• A horde or company of this wanderingfpcople, dwelling in tents or wagons, and migrating from place to place, for the sake of pasturage, plunder, etc. Such are some tribes of the Tartars in Asia- A horde usually consist* of fifty or sixty tents.—Encyc.
t The Kibitka is a Tartar vehicle, consisting of a frame of wood, rounded at top, covered with felt, and placed on wheels, serving as a kind of movable habitation.— Webster.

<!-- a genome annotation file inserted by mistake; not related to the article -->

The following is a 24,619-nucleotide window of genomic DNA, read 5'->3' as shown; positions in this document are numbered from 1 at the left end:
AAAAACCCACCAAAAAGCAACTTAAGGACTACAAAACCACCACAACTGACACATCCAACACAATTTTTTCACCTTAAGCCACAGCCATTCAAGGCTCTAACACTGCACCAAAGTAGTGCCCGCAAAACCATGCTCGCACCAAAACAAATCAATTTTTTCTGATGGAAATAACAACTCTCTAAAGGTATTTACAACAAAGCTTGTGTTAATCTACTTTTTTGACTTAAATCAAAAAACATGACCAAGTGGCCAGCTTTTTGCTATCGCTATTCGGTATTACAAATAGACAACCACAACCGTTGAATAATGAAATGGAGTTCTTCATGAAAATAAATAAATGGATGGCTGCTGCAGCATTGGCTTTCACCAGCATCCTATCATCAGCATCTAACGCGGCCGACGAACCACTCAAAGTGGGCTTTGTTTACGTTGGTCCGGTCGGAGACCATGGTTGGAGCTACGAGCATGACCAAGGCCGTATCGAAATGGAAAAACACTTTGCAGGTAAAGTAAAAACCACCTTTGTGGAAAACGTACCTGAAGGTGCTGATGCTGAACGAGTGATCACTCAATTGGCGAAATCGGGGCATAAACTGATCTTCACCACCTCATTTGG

tinct horde, later than the other Calmuc branches. They submitted to the Russians in 1616, and settled on the Wolga, for which the Russians called them the Wolgaic Calmucs. But the oppressions of the Russian government having excited dissatisfaction among them, they returned to Soongary in 1770, and put themselves under the Chinese protection. All these different tribes were formerly, or are at present, under the rule of their own khans, who are tributary to the government under which the horde lives. There is also a colony of baptized Calmucs, to which the Russian government has granted a fertile territory, with the city Stavropol, in the Orenberg district of the government Ufa. This colony has been much augmented of late. In the same district, there is likewise a small colony of Mahommedan Calmucs, formed of proselytes which the Kirghises have made and received among themselves."—